Cơ bản về Cloud gaming

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Tài liệu hữu ích cho những người mới tìm hiểu về Cloud gaming, bao gồm: sơ đồ hệ thống, ưu điểm, nhược điểm, những khó khăn đang gặp phải của lĩnh vực này và case study. Bên cạnh đó giới thiệu một số thành tựu đạt được hiện tại và định hướng trong tương lai về cloud gaming. Distributed System Report CLOUD GAMING Distributed System Report Table of Contents CLOUD GAMING I INTRODUCTION II OVERVIEW .4 III ISSUES AND CHALLENGES A Interaction Delay Tolerance .6 B Video Streaming and Encoding C Security .8 IV CLOUD GAMING FRAMEWORK V CLOUD GAMING PLATFORMS A System Integration B Quality of Service Evaluations 11 C Quality of Experience Evaluations 14 VI OPTIMIZING CLOUD GAMING PLATFORMS 15 A Cloud Server Infrastructure 15 B Communications .18 VII REAL WORLD PERFORMANCE: ONLIVE .22 A Measuring Interaction Delay 23 B Measuring Image Quality 24 VIII IX COMMERCIAL CLOUD GAMING SERVICES 27 A CASE STUDY ON CLOUD GAMING .29 A System Architecture 29 B The 2005 Software and Business Model 30 C Changes in the Software and Business Model 31 D Lessons Learned .32 X SOME POPULAR CLOUD GAMING SERVICES IN 2019 34 A Free Cloud Gaming 34 B of the Best Cloud Gaming Services [106] .35 XI CONCLUSION AND FURTHER DISCUSSION 38 REFERENCES 39 Page Distributed System Report CLOUD GAMING I INTRODUCTION The wide-used of the cloud computing has led the gaming industry to a revolution that changes the way human play games This up-and-coming technology called cloud gaming, also known as gaming on demand, is a concept that involves many of distributed computers connected through a synchronous communication network The service of documents and file sharing has been altered in gaming industry to adjust the development of cloud gaming Cloud gaming is an innovative application that offers new opportunities for both upcoming and existing games based on cloud computing Under the running mode of cloud gaming, all the games are stored in the operators’ or game company’s server so that direct streaming of video sequence onto electric devices such as computers and consoles over internet are allowed The thin client in low-end only gives requests to high-end server which deals with these requests and streams game experience back as a response Games are held and run in remote servers so that no downloading is needed for client side and all updates are completed within these servers Figure below shows the basic idea of cloud gaming Page Distributed System Report Figure Basic idea for cloud gaming As a result, cloud gaming liberates users from the need to necessarily update their devices and handles compatibility issues while accessing games from servers Users not need to master the functionalities and operation of infrastructure in a cloud or relevant professional knowledge As an advantage, less powerful computation is required to run a high-quality game and offer great performance One of other advances is the cost of purchasing a gaming console or a high configuration computer to support a greater computational performance can be reduced Furthermore, time is saved due to downloading, installing and updating are no more exist onto local host Over recent years, events surrounding this emerging technology have been successive occurred all over world; moreover, researches and exploitations are conducting and improving to expand advances in cloud technology to allow processing both traditional and complicated computation in an efficient way Onlive and Gaikai are two industrial pioneers of cloud gaming, both having seen great success with multimillion user bases The recent 380 millions dollar purchase of Gaikai by Sony, an industrial giant in digital entertainment and consumer electronics, shows that cloud gaming is beginning to move into the mainstream From the perspective of industry, cloud gaming can bring immense benefits by expanding the user base to the vast number of less-powerful devices that support thin clients only, particularly smartphones and tablets As an example, the recommended system configuration or Battlefield 3, a highly popular first-person shooter game, is a quad-core CPU, GB RAM, 20 GB storage space, and a graphics card with at least 1GB RAM (e.g., NVIDIA GEFORCE GTX 560 or ATI RADEON 6950), which alone costs more than $500 The newest tablets (e.g., Apple’s iPad with Retina display and Google’s Nexus 10) cannot even meet the minimum system requirements that need a dual-core CPU over 2.4 GHz, GB RAM, and a graphics card with 512 MB RAM, not to mention smartphones of which the hardware is limited by their smaller size and thermal control Furthermore, mobile terminals have different hardware/software architecture from PCs, e.g., ARM rather than x86 for CPU, lower memory frequency and bandwidth, power limitations, and distinct operating systems As such, the traditional console game model is not feasible for such devices, which in turn become targets for Gaikai and Onlive Cloud gaming also reduces customer support costs since the computational hardware is now under the cloud gaming provider’s full control, and offers better Digital Rights Management (DRM) since the codes are not directly executed on a customer’s local device However, cloud gaming remains in its early stage and there remain significant theoretical and practical challenges towards its widespread deployment In this article, we conduct a systematic analysis of state-of-the-art cloud gaming platforms, both in terms of their design and their performance We first offer an intuitive description of the unique design considerations and challenges addressed by existing platforms We highlight their framework design Using Onlive as a representative, we then measure its real world performance with different types of games, for both interaction latency and streaming quality Page Distributed System Report Many cloud-based gaming companies such as OnLive and Gaikai recently has started offering services and platforms to allow users to play high-definition video games rendered on remote cloud servers At the Game Developers Conference in 2009, OnLive and Gaikai announced to release its services in the winter of 2009 and even earlier, few years before that conference, G-cluster has launched the first deployment of cloud gaming in Japan in 2004 just after Phantom Entertainment presented cloud gaming console in 2002 All these events have turned cloud gaming into reality Finally, we discuss the future of cloud gaming as well as issues yet to be addressed II OVERVIEW Basically, cloud gaming are implemented using client-server structure where server side is a group of many connected computers Client side is a thin client acting as an interface that collects commands and requests from gamers and it can be a gaming console, a personal computer or a mobile device All the data is gathered and transferred to cloud A TCP is first established to create a UDP link so that cloud responses client side with a UDP communication port number to set up a connection between two sides In detail, UDP link delivers the client input and commands to cloud while TCP receives response which can either be a video stream or a file stream from servers Figure Overview of a cloud gaming platform After cloud gaming platform gains the user inputs, as shown in Figure above, servers start analyzing incoming data to produce game actions depending on game logics Similarly to live media streaming, cloud gaming quickly encodes/compresses videos rendered from GPU and Page Distributed System Report allocates them to client sides However, compared to live media streaming, a command issued by a gamer is transferred to cloud through Internet without capacity to buffer video frames on local host Finally, once complete frames have been decoded from video stream from TCP connection, a specific server in the cloud then captures and encodes these frames and sends to front end where displays them to players III ISSUES AND CHALLENGES Despite the great opportunities of cloud gaming, several crucial challenges must be addressed by the research community before it reaches its full potentials to attract more gamers, game developers, and service providers We summarize the most important aspect as follows First, cloud gaming platforms and test beds must be built up for comprehensive performance evaluations The evaluations include measurements on Quality of Service (QoS) metrics, such as energy consumption and network metrics, and Quality of Experience (QoE) metrics, such as gamer perceived experience Building platforms and test beds, designing the test scenarios, and carrying out the evaluations, require significant efforts, while analyzing the complex interplay between QoS and QoE metrics is even more difficult Second, the resulting platforms and evaluation procedures allow the research community to optimize various components, such as cloud servers and communication channels More specifically, optimization techniques for: (i) better resource allocation and distributed architecture are possible at cloud servers, and (ii) optimal content coding and adaptive transmissions are possible in communication channels Third, computer games are of various game genres These genres can be categorized on the basis of two elements: viewpoint and theme Viewpoint is how a gamer observes the game scene It determines the variability of rendered video on the screen Most commonly seen viewpoints include first-person, second-person, third-person, and omnipresent First-person games adopt graphical perspectives rendered from the viewpoint of the in-game characters, such as in Counter-Strike Second-person games are rendered from the back of the in-game characters, so that gamers can see the characters on the screen, like in Grand Theft Auto Third-person games fix the gamers’ views on 3D scenes, projected onto 2D spaces Modern third-person games usually adopts the sky view, also known as God view Classic third-person games include Diablo, Command & Conquer, FreeStyle, and etc Last, omnipresent enables gamers to fully control views on the region of interest (RoI) from different angels and distances Many recent war games, e.g., Age of Empires 3, Stronghold 2, and Warcraft III, fall into this category Game theme determines how gamers interact with game content Common themes include shooting, fighting, sports, turn-based role-playing (RPG), action role-playing (ARPG), turn-based strategy, real-time strategy (RTS), and management simulation Although the viewpoint may be restricted by game theme, but generally a game genre can be describe by a pair of viewpoint and theme, such as first-person shooting, third-person ARPG, Page Distributed System Report omnipresent RTS, and etc Among them, fast paced first-person shooting games impose the highest scene complexity, which are the most challenging games for cloud gaming service providers In contrast, third-person turn-based RPG games are least sensitive to delays and thus more suitable for cloud gaming From low latency live video streaming to high performance 3D rendering, cloud gaming must bring together a plethora of bleeding edge technologies to function We begin our analysis with the important design considerations, which are currently being addressed by cloud gaming providers A cloud gaming system must collect a player’s actions, transmit them to the cloud server, process the action, render the results, encode/compress the resulting changes to the gameworld, and stream the video (game scenes) back to the player To ensure interactivity, all of these serial operations must happen in the order of milliseconds Intuitively, this amount of time, which is defined as interaction delay, must be kept as short as possible in order to provide a rich experience to the cloud game players However, there are tradeoffs: the shorter the player’s tolerance for interaction delay, the less time the system has to perform such critical operations as scene rendering and video compression Also, the lower this time threshold is, the more likely a higher network latency can negatively affect a player’s experience of interaction With this is mind, we start our design discussion with delay tolerance A Interaction Delay Tolerance Table I Delay Tolerance In Traditional Gaming Example Game Type Perspective Delay Threshold First Person Shooter (FPS) First Person 100 ms Role Playing Game (RPG) Third Person 500 ms Real Time Strategy (RTS) Omnipresent 1000 ms Studies on traditional gaming systems have found that different styles of games have different thresholds for maximum tolerable delay Table I summarizes the maximum delay that an average player can tolerate before the Quality of Experience (QoE) begins to degrade As a general rule, games that are played in the first person perspective, such as the shooter game Counter Strike, become noticeably less playable when actions are delayed by as little as 100 ms This low delay tolerance is because such first person games tend to be action-based, and players with a higher delay tend to have a disadvantage In particular, the outcome of definitive game changing actions such as who “pulled the trigger” first can be extremely sensitive to the delay in an action-based First Person Shooter (FPS) game Third person games, such as Role Playing Games (RPG), and many massively multiplayer games, such as World of Warcraft, can often have a higher delay tolerance of up to 500 ms This is because a player’s commands in such games, e.g., use item, cast spell, or heal character, are generally executed by the player’s avatar; there is often an invocation phase, such as chanting magic words before a spell is cast, and hence the player does not expect the action to be instantaneous The actions must still be registered in a Page Distributed System Report timely manner, since the player can become frustrated if the interaction delay causes them a negative outcome, e.g., they healed before an enemy attack but still died because their commands were not registered by the game in time The last category of games are those played in an “omnipresent” view, i.e., a top down view looking at many controllable entities Examples are Real Time Strategy (RTS) games like Star Craft and simulation games such as The Sims Delays of up to 1000 ms can be acceptable to these styles of games since the player often controls many entities and issues many individual commands, which often take seconds or even minutes to complete In a typical RTS game, a delay of up to 1000 ms for a build unit action that takes over a minute will hardly be noticed by the player Although there is much similarity between interaction delay tolerance for traditional gaming and cloud gaming, we must stress the following critical distinctions First, traditionally, the interaction delay was only an issue for multi-player online gaming systems, and was generally not considered for single player games Cloud gaming drastically changes this; now all games are being rendered remotely and streamed back to the player’s thin client As such, we must be concerned with interaction delay even for a single player game Also, traditional online gaming systems often hide the effects of interaction delay by rendering the action on a player’s local system before it ever reaches the gaming server For example, a player may instruct the avatar to move and it immediately begins the movement locally; however the gaming server may not receive the update on the position for several milliseconds Since cloud gaming offloads its rendering to the cloud, the thin client no longer has the ability to hide the interaction delay from the player Visual cues such as mouse cursor movement can be delayed by up to 1000 ms, making it impractical to expect the player will be able to tolerate the same interaction delays in cloud gaming as they in traditional gaming systems We conjecture that the maximum interaction delay for all games hosted in a cloud gaming context should be at most 200 ms Other games, specifically such action-based games as first person shooters likely require less than 100 ms interaction delay in order not to affect the players QoE Recent research using subjective tests have indicated the that this is indeed the case B Video Streaming and Encoding We next examine the video streaming and encoding needs of a cloud gaming system Cloud gaming’s video streaming requirements are quite similar to another classical application, namely, live media streaming Both cloud gaming and live media streaming must quickly encode/compress incoming video and distribute it to end users In both, we are only concerned with a small set of the most recent video frames and not have access to future frames before they are produced, implying encoding must be done with respect to very few frames However, live video streaming and cloud gaming also have important differences First, compared to live media streaming, cloud gaming has virtually no capacity to buffer video frames on the client side This is because, when a player issues a command to the local thin client, the Page Distributed System Report command must traverse the Internet to the cloud, be processed by the game logic, rendered by the processing unit, compressed by the video encoder and streamed back to the player Given that this must all be done in under 100 - 200 ms, it is apparent that there is not much margin for a buffer Live media streaming on the other hand can afford a buffer of hundreds of milliseconds or even a few seconds with very little loss to the QoE of the end user The sensitive real time encoding needs of cloud gaming make the choice of video encoder of paramount importance for any cloud gaming provider Currently, the major cloud gaming providers Gaikai and Onlive both use versions of the H.264/MPEG-4 AVC encoder Gaikai uses a software based approach for encoding where as Onlive is using specialized hardware to compress its cloud gaming video streams In either case the choice of the H.264 encoder is motivated by the fact that the encoder not only has a very high compression ratio but also that it can be configured to work well with stringent real time demands C Security Security is a potential challenge in cloud gaming especially data protection and location In-house gaming allows players to establish a personal computing environment and to locate the data storage in detail as well as well handling while gaming in cloud hardly supports finding specific information as all data is stored redundantly in several physical locations without producing detailed location information [1] Due to the difficulty of capturing data efficiently, sufficient safeguards are troublesome to be ensured whether they are in place and if legal provisions are met Data protection and privacy are often indicated as primary risks in cloud in where personal information is stored and located [2] There are many location based services exist that use the location of the user to services Although these services offer convenient to communities, user information disclosure may result in the loss of user benefits In some cases, personal data can be embezzled and shifted to commit a crime such as filching virtual currency and defrauding other players In addition, security management is made to analyse and control the risks raised by virtualisation in order to mitigate the risks appropriately Table II gives a table containing critical risk areas in virtualisation and cloud computing [3] Risk area Information security Operations management Change management Disaster recovery/ Business continuity planning Third-party/ service level management Interface management Regulations and legislation Table II Critical risk area [3] Critical Some-what important 91.7% 8.3% 41.7% 58.3% 41.7% 50.0% Not so important 0.0% 0.0% 8.3% 66.7% 33.3% 0.0% 41.7% 41.7% 16.6% 8.3% 33.3% 50.0% 41.7% 41.7% 25.0% Page Distributed System Report IV CLOUD GAMING FRAMEWORK Based on the design considerations we have been discussing, we now outline a generic framework for a cloud gaming system As can be observed, a player’s commands must be sent over the Internet from its thin client to the cloud gaming platform Once the commands reach the cloud gaming platform they are converted into appropriate in-game actions, which are interpreted by the game logic into changes in the game world The game world changes are then processed by the cloud system’s graphical processing unit (GPU) into a rendered scene The rendered scene must be compressed by the video encoder, and then sent to a video streaming module, which delivers the video stream back to the thin client Finally, the thin client decodes the video and displays the video frames to the player To confirm the representability of this generic framework, we have conducted a traffic measurement and analysis from the edge of four networks which are located in the United States, Canada, China and Japan We recorded the packet flow of both Gaikai and Onlive After that, we used Wireshark to extract packet-level details, which reveal the existence of thin clients and their interactions with remote cloud servers We also discover that Gaikai is implemented using two public clouds, namely Amazon EC2 and Limelight When a player selects a game on Gaikai, an EC2 virtual machine will first deliver the Gaikai game client to the player After that, it forwards the IP addresses of game proxies that are ready to run the selected games to the players The player will then select one game proxy to run the game For multiplayer online games, these game proxies will also forward the players’ operations to game servers and send the related information/reactions back to the players Onlive’s workflow is quite similar, but is implemented with a private cloud environment Using public clouds enables lower implementation costs and higher scalability; yet a private cloud may offer better performance and customization that fully unleash the potentials of cloud for gaming Hence, we use Onlive in the following measurement and analysis V CLOUD GAMING PLATFORMS This section presents the work related to cloud gaming platforms in three steps: (i) integrated cloud gaming platforms for complete prototype systems, (ii) measurement studies on QoS metrics, and (iii) measurement studies on QoE metrics A System Integration Providing an easy-to-use platform for (cloud) game developers is very challenging This is because of the complex, distributed, and heterogeneous nature of the cloud gaming platforms In fact, there is a clear tradeoff between development complexity and optimization room Platforms opt for very low (or even no) additional development complexity may suffer from limited room for optimization, which are referred to as transparent platforms that run unmodified games In contrast, other platforms opt for more optimized performance at the expense of requiring additional development complexity, such as code augmentation and recompilation, which are Page Distributed System Report Figure The 2010 business model G-cluster removed unnecessary third parties from the business model because of changes to the entire product and changes in the target market C Changes in the Software and Business Model Figure represents G-cluster’s 2010 business model, which is simpler and has fewer actors It no longer includes video-on-demand service providers, set-top box manufacturers, middleware providers, or portals This difference has two main causes: a change in the target market and a change in the software provided In 2010, the target customers were IPTV users The PC gaming market had become extremely competitive, and finding a segment on which to focus was hard For PC players, games have increasingly become free In addition, well-known games are extremely expensive to license for games-ondemand services All this meant that the PC market became too difficult to penetrate and develop into a successful business So, G-cluster focused back on the IPTV market Nevertheless, operating in the PC market had let the firm test the product, obtain feedback, and gain experience These opportunities enabled G-cluster to develop the product further for the IPTV market The target group for G-cluster’s games-on-demand service also crystallized In practice, the service seems best suited to “mid-class” users Occasional users are unwilling to pay for the service because free games are available (although they’re much simpler than G-cluster’s games) Heavy users tend to buy games in stores and play very complex games They are also willing to invest in consoles and other equipment G-cluster’s service thus appeals to the middle category of users that favors “easy to use” games, such as Nintendo Wii games This middle category forms a very large group, as the success of Nintendo’s Wii has shown Page 31 Distributed System Report Regarding the software, G-cluster now offers a “whole product” for network operators.12 In 2005, G-cluster provided only the server platform and gaming content In 2010, it offered a ready-made product portfolio including components previously provided by value-adding mediators or network portals The firm now includes an invoicing system and a user interface (menu) that lets users select the games from its virtual games store The comprehensiveness of its offerings has enabled better access to network operators with no need for software components from a large number of intermediaries In addition, G-cluster got to know the operators better between 2005 and 2010 and can more readily make direct contact with them The change in target customers to IPTV users and the individualized menu have let it remove portals from the value chain Altogether, these changes have made G-cluster less dependent on third parties The only third party between Gcluster and the network operators is a large, well-known server manufacturer G-cluster is still relatively small; thus, cooperation with the large firm helps it negotiate with new network operators However, G-cluster conducts no actual business with the server manufacturer; instead, the cooperation benefits both firms G-cluster gets marketing and sale resources from the firm, which already knows the network operators and conducts business with them By including G-cluster’s technology on its servers, the manufacturer gets added value, which it can advertise when selling servers to network operators In the current business model, G-cluster also offers a software development kit (SDK) for game licensors By using the SDK, licensors can modify and integrate a game directly for Gcluster’s gaming platform and send it to network operators Nevertheless, G-cluster undertakes quality assurance for all games before network operators can offer them to customers The longterm plan is to outsource all the integration work to game developers In this way, developers can take the requirements of G-cluster’s gaming platform into consideration right from the start The SDK decreases integration costs and lets G-cluster launch new, more expensive games As Figure shows, the revenue is now divided among three actors instead of four This, together with other business model changes, has doubled the average revenue per user In addition, G-cluster’s service is now accessible to 3,000,000 households D Lessons Learned A business model must provide value to the actors in the supply chain G-cluster’s business model has provided added value to actors in the game services supply chain and to customers Over five years, both internal changes (product development) and external changes (competition in the PC games market) have impacted G-cluster’s business model The lessons learned from the G-cluster experience are applicable to a broader population—that is, software firms whose business model includes providing cloud services through the Internet Page 32 Distributed System Report 1) Aim at a Whole Product By adding the invoicing and user interface software, G-cluster created a product that contains all the modules needed and satisfies the operators’ needs With this business model, Gcluster has become less dependent on third parties and has improved profitability by reducing the number of the partners who share end-user revenue This implies that firms should simplify the value chain as soon as possible Certain third parties were important in G-cluster’s start-up phase because they provided knowledge and software modules that the firm didn’t have These parties also acted as marketing channels at a time when G-cluster lacked legitimacy in the market However, when the firm achieved an entire product and a feasible market position, costly partners became unnecessary 2) Shift to a Platform Layer G-cluster’s development of the SDK made it more profitable to include new games for its service The new business model decreased G-cluster’s modification of games and increased the range of available games Although this decreased the income per game, it boosted the total volume So, a shift in emphasis in the architectural layers, from the games layer to the platform layer, let G-cluster focus on developing the core product Generally, firms must develop alternative business models to keep their products competitive for customers and maintain profitability for revenue-sharing partners 3) Balance the Platform Strategy and Operators’ Roles Network operators can guarantee the quality of gaming-as-a-service They also possess the customer contacts and have the infrastructure for operating cloud services A small firm such as G-cluster couldn’t achieve the market volume that would let it operate the platform and games on its own, bypassing the operators So, providing full PaaS software for network operators and associated tools for game licensors has let G-cluster establish a feasible platform strategy in its business model Use Indirect Network Effects The server manufacturer acted as an important new third party in the business model, even though there were no major business transactions or contracts between it and G-cluster The partner now acts as a reliable marketing channel, increasing G-cluster’s market credibility and helping to find good contacts on the customer side, which will prove useful when G-cluster negotiates with large network operators This indicates that small software firms should exploit the positive indirect network effects of its partners 4) Exploit SaaS Advantages Game licensors appreciate the SaaS model for various reasons Executing the games on a cloud server makes illegal copying practically impossible It’s also easy to benefit from the long Page 33 Distributed System Report tail when offering SaaS In a virtual store, shelf space costs nothing, and the licensor can offer a large number of games for longer than traditional games offered in stores—given that a game’s life cycle is relatively short and shelf space is costly 5) Adapt to Infrastructure Technology Changes The IP protocol has been seen as a unifying platform for future applications However, a plethora of network variants, infrastructure components, interfaces, and standards wars are still impacting the market reach of any software-based system As we described, G-cluster changed its business model from IPTV users to PC users—and then back to IPTV users These changes were based on technical developments and competition in the market However, these business model changes haven’t impacted G-cluster’s product strategy because the same gaming platform can deliver games for PC and IPTV The only technical change was coding the command buttons of the PC games for IPTV users X SOME POPULAR CLOUD GAMING SERVICES IN 2019 A Free Cloud Gaming As you can imagine, the tech that goes into cloud gaming is expensive, not only to purchase, but also to maintain Despite that, there’s a high demand for free cloud gaming The term “free cloud gaming” is searched globally about 6,500 times per month on Google, even though there aren’t many free cloud gaming services out there [105] Page 34 Distributed System Report In fact, we couldn’t find any during our research, but given the volume, it wouldn’t be surprising to see some pop up in the future Let this serve as a PSA, if nothing else If you find a cloud gaming service that claims to be free, it’s best to stay away B of the Best Cloud Gaming Services [106] 1) PlayStation Now [107] The biggest losers in the console war between Sony and Microsoft are the gamers who can’t play games which are exclusive to the other platform With a PlayStation Now streaming subscription, you can solve the problem All you need is a PC and a suitable controller (or a PS4, if you just want to play old-school games) It has “over 250” PS4 games ready to roll, with new games being added every month Sony uses its extensive back catalog to fill up the rest, with hundreds of additional PS2 and PS3 games to play for the nostalgia factor It’s available for streaming in 12 countries currently, with further expansion planned A one-month subscription should set you back $19.99/month, but Sony does offer a seven-day trial period to let you see if the service is for you Page 35 Distributed System Report 2) GeForce Now [108] Nvidia GeForce Now originally launched as a remote streaming service with subscribers streaming any number of offered games to a PC or an Nvidia gaming device The newer service, available for Windows and macOS users, does away with the games while keeping the backbone – it’s a remote gaming PC for hire Using a service like Steam or Epic, you can download and install the games remotely and play them on a PC, Mac or Nvidia device The service is currently free for users during beta testing, but you can apply to join the waiting list If you have a Shield TV device, you should be able to sign up straight away 3) Vortex [109] Page 36 Distributed System Report If you don’t want the hassle of installing games, Vortex would be a good alternative It lets you stream a selection of PC games to a Mac or to a lesser-powered PC or laptop Its killer feature is mobile streaming, however, as it lets you stream PC games to Android and iOS devices using the Vortex app Vortex offers around 100 existing games, with some big names like Fornite and GTA included New games are added regularly, too Some are ready to play, while others might require you to prove ownership using your Steam account login A subscription will set you back $9.99/month 4) Shadow [110] The Shadow cloud gaming service is more like GeForce Now than Vortex Rather than providing you with limited game streaming, you can hire your own remote, high-powered gaming PC This will let you stream almost any game or program you like on their platform That includes streaming to a low-powered PC, a Mac, mobile devices or TV The downside is ultimately the cost, with a one-month package costing $34.95/month, or an equivalent of $24.95/month if you pay for it in full upfront There’s no trial, but you can try the service out for $9.95 for 10 days 5) Parsec [111] Parsec offers a DIY approach for gamers who want to build their own streaming service for games It’s free to download and use, but you supply the gaming hardware yourself, which you can then stream remotely Page 37 Distributed System Report It supports multi-play, so you can share one game with multiple players, even if the game doesn’t support online play itself You can also turn it into a fully cloud-based solution using an Amazon GPU-powered virtual machine (although this will cost you) XI CONCLUSION AND FURTHER DISCUSSION This article has closely examined the framework design of state-of-the-art cloud gaming platforms We have also measured the performance of Onlive, one of the most representative and successful cloud gaming platforms to date The results, particularly on interaction latency and streaming quality under diverse game, computer, and network configurations, have revealed the potentials of cloud gaming as well as the critical challenges toward its widespread deployment For a future work we would like to further investigate the effect other network conditions such as packet loss and jitter have on the end users cloud gaming experience Cloud gaming is a rapidly evolving technology, with many exciting possibilities One frequently mentioned is to bring advanced 3D content to relatively weaker devices such as smart phones and tablets This observation is made even more relevant by the fact that both Gaikai and Onlive are actively working on Android apps to bring their services to these mobile platforms However, recent large scale research indicates that it is not uncommon to find cellular network connections that have network latencies in excess of 200 ms [7], which alone may already cause the interaction delay to become too high for many games Seamless integration between cellular data connection and the lower latency WiFi connection is expected, and the switching to LTE may help alleviate the problem Other potential advancements involve intelligent thin clients that can perform a portion of the game rendering and logic locally to hide some of the issues associated Page 38 Distributed System Report with interaction delay, or distributed game execution across multiple specialized virtual machines [8] This will likely require creating games specifically optimized for cloud platforms Besides software and service providers, hardware manufacturers have also shown a strong interest in cloud gaming, and some have begun working on dedicated hardware solutions to address the prominent issues of cloud gaming NVIDIA has just unveiled the GeForce grid graphical processor, which is targeted specifically towards cloud gaming systems [9] It is essentially an all in one graphical processor and encoding solution The published specification shows that each of these processors has enough capability to render and encode four games simultaneously NVIDIA’s internal tests show that it can significantly mitigate the latency introduced in current cloud gaming systems [10] It is widely expected that this type of specialized hardware will usher in a new generation of cloud gaming REFERENCES [1] Jansen, W., & Grance, T (2011) Guidelines on security and privacy in 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CLOUD GAMING I INTRODUCTION The wide-used of the cloud computing has led the gaming industry to a revolution that changes the way human play games This up-and-coming technology called cloud gaming, ... altered in gaming industry to adjust the development of cloud gaming Cloud gaming is an innovative application that offers new opportunities for both upcoming and existing games based on cloud computing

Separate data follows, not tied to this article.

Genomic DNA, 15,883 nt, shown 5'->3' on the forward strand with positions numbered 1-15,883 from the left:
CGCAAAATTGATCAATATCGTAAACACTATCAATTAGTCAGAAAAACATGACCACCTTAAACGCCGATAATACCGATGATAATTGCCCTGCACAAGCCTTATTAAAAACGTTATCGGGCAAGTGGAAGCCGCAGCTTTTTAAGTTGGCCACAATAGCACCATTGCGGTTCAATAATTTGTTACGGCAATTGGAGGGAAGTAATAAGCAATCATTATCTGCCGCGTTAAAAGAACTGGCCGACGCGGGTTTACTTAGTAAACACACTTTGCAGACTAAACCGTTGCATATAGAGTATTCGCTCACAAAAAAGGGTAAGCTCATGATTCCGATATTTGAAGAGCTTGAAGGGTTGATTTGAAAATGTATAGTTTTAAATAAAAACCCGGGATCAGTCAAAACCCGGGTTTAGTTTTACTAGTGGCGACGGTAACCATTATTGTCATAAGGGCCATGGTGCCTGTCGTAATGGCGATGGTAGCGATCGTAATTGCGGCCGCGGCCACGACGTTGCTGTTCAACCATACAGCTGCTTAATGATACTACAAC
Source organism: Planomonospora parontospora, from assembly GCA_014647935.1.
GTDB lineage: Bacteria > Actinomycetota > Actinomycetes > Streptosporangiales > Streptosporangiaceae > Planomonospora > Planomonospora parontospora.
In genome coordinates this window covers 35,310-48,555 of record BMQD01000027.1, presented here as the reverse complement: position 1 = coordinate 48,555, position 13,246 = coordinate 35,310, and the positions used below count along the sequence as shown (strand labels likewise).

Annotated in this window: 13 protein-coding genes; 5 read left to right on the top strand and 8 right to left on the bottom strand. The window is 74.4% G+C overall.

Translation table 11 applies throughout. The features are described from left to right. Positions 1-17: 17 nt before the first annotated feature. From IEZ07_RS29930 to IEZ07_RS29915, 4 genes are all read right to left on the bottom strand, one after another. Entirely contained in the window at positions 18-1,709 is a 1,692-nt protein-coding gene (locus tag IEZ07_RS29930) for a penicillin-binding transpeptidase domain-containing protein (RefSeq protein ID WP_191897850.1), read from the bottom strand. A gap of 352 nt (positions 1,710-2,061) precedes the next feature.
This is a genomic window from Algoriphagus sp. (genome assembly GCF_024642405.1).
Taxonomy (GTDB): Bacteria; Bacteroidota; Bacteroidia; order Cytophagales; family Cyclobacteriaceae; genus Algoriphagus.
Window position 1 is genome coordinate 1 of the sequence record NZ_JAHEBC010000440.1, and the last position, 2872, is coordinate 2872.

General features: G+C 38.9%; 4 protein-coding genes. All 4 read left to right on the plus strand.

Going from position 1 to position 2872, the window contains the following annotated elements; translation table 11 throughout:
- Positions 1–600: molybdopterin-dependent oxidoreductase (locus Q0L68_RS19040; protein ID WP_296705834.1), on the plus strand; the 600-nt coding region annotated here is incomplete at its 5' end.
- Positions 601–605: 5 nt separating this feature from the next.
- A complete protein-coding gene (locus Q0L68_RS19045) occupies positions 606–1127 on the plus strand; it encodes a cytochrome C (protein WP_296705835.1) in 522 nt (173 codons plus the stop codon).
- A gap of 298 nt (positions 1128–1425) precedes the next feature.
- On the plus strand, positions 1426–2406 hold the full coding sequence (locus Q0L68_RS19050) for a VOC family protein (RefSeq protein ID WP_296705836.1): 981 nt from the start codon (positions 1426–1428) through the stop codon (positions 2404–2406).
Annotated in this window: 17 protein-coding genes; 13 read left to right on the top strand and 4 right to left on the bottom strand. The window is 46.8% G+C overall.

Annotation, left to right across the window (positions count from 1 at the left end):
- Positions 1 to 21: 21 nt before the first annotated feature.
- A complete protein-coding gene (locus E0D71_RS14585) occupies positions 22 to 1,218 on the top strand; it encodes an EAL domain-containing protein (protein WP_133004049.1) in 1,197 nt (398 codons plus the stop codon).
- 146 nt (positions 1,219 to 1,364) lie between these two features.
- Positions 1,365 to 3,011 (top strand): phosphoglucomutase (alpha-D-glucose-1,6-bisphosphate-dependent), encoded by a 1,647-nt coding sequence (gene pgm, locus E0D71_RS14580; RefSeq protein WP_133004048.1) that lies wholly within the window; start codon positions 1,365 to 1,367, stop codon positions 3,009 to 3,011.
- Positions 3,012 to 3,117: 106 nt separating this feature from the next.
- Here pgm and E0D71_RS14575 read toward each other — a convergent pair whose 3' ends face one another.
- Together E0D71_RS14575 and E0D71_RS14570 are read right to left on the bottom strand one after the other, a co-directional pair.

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Xem thêm: Cơ bản về Cloud gaming, Cơ bản về Cloud gaming, B. Video Streaming and Encoding, B. Quality of Service Evaluations, VI. OPTIMIZING CLOUD GAMING PLATFORMS, VII. REAL WORLD PERFORMANCE: ONLIVE, C. Changes in the Software and Business Model, B. 5 of the Best Cloud Gaming Services [106], XI. CONCLUSION AND FURTHER DISCUSSION